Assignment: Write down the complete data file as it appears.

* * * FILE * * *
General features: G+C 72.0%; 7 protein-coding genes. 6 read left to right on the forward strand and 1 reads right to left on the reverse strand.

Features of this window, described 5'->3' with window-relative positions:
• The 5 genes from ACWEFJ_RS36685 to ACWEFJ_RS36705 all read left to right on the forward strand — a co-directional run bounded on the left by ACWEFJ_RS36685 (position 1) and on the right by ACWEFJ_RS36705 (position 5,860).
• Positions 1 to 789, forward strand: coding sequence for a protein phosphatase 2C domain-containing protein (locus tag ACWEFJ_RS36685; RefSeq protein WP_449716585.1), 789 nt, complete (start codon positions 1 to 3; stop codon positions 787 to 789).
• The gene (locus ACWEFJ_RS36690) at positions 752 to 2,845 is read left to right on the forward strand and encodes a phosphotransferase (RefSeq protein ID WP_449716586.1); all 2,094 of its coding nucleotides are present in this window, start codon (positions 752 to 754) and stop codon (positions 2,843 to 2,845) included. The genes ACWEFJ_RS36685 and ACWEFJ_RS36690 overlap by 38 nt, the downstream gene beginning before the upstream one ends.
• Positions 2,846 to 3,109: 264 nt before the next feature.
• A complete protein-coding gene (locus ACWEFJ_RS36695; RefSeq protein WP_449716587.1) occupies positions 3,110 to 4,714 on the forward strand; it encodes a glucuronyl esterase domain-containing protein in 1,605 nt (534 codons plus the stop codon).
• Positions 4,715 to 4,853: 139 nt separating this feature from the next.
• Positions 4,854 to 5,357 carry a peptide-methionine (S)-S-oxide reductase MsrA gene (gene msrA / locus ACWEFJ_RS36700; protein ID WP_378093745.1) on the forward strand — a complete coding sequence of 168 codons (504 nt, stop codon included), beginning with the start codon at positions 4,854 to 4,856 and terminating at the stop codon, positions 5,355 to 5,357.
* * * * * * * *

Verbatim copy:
General features: G+C 72.0%; 7 protein-coding genes. 6 read left to right on the forward strand and 1 reads right to left on the reverse strand.

Features of this window, described 5'->3' with window-relative positions:
• The 5 genes from ACWEFJ_RS36685 to ACWEFJ_RS36705 all read left to right on the forward strand — a co-directional run bounded on the left by ACWEFJ_RS36685 (position 1) and on the right by ACWEFJ_RS36705 (position 5,860).
• Positions 1 to 789, forward strand: coding sequence for a protein phosphatase 2C domain-containing protein (locus tag ACWEFJ_RS36685; RefSeq protein WP_449716585.1), 789 nt, complete (start codon positions 1 to 3; stop codon positions 787 to 789).
• The gene (locus ACWEFJ_RS36690) at positions 752 to 2,845 is read left to right on the forward strand and encodes a phosphotransferase (RefSeq protein ID WP_449716586.1); all 2,094 of its coding nucleotides are present in this window, start codon (positions 752 to 754) and stop codon (positions 2,843 to 2,845) included. The genes ACWEFJ_RS36685 and ACWEFJ_RS36690 overlap by 38 nt, the downstream gene beginning before the upstream one ends.
• Positions 2,846 to 3,109: 264 nt before the next feature.
• A complete protein-coding gene (locus ACWEFJ_RS36695; RefSeq protein WP_449716587.1) occupies positions 3,110 to 4,714 on the forward strand; it encodes a glucuronyl esterase domain-containing protein in 1,605 nt (534 codons plus the stop codon).
• Positions 4,715 to 4,853: 139 nt separating this feature from the next.
• Positions 4,854 to 5,357 carry a peptide-methionine (S)-S-oxide reductase MsrA gene (gene msrA / locus ACWEFJ_RS36700; protein ID WP_378093745.1) on the forward strand — a complete coding sequence of 168 codons (504 nt, stop codon included), beginning with the start codon at positions 4,854 to 4,856 and terminating at the stop codon, positions 5,355 to 5,357.